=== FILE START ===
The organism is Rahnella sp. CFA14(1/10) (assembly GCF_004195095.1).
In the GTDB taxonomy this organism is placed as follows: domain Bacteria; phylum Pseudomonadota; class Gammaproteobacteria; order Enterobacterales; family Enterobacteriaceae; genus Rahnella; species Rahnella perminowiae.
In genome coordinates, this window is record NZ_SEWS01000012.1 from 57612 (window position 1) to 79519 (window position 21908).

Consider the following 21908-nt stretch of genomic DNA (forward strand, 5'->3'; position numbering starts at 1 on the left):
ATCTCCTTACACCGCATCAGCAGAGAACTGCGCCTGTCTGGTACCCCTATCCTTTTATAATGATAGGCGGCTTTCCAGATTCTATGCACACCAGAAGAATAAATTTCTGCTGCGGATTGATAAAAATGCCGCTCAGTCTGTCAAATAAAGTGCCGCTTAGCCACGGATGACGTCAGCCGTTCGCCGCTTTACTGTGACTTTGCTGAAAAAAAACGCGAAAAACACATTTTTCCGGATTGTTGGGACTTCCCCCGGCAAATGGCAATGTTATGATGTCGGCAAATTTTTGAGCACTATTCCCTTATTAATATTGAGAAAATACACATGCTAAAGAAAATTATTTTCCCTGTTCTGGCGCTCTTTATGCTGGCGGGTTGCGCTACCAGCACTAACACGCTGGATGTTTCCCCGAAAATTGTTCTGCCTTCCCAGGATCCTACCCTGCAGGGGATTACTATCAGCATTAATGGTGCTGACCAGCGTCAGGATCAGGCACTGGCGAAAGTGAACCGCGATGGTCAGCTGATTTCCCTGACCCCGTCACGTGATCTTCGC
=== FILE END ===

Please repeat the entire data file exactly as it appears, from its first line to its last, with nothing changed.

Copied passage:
The organism is Rahnella sp. CFA14(1/10) (assembly GCF_004195095.1).
In the GTDB taxonomy this organism is placed as follows: domain Bacteria; phylum Pseudomonadota; class Gammaproteobacteria; order Enterobacterales; family Enterobacteriaceae; genus Rahnella; species Rahnella perminowiae.
In genome coordinates, this window is record NZ_SEWS01000012.1 from 57612 (window position 1) to 79519 (window position 21908).

Consider the following 21908-nt stretch of genomic DNA (forward strand, 5'->3'; position numbering starts at 1 on the left):
ATCTCCTTACACCGCATCAGCAGAGAACTGCGCCTGTCTGGTACCCCTATCCTTTTATAATGATAGGCGGCTTTCCAGATTCTATGCACACCAGAAGAATAAATTTCTGCTGCGGATTGATAAAAATGCCGCTCAGTCTGTCAAATAAAGTGCCGCTTAGCCACGGATGACGTCAGCCGTTCGCCGCTTTACTGTGACTTTGCTGAAAAAAAACGCGAAAAACACATTTTTCCGGATTGTTGGGACTTCCCCCGGCAAATGGCAATGTTATGATGTCGGCAAATTTTTGAGCACTATTCCCTTATTAATATTGAGAAAATACACATGCTAAAGAAAATTATTTTCCCTGTTCTGGCGCTCTTTATGCTGGCGGGTTGCGCTACCAGCACTAACACGCTGGATGTTTCCCCGAAAATTGTTCTGCCTTCCCAGGATCCTACCCTGCAGGGGATTACTATCAGCATTAATGGTGCTGACCAGCGTCAGGATCAGGCACTGGCGAAAGTGAACCGCGATGGTCAGCTGATTTCCCTGACCCCGTCACGTGATCTTCGC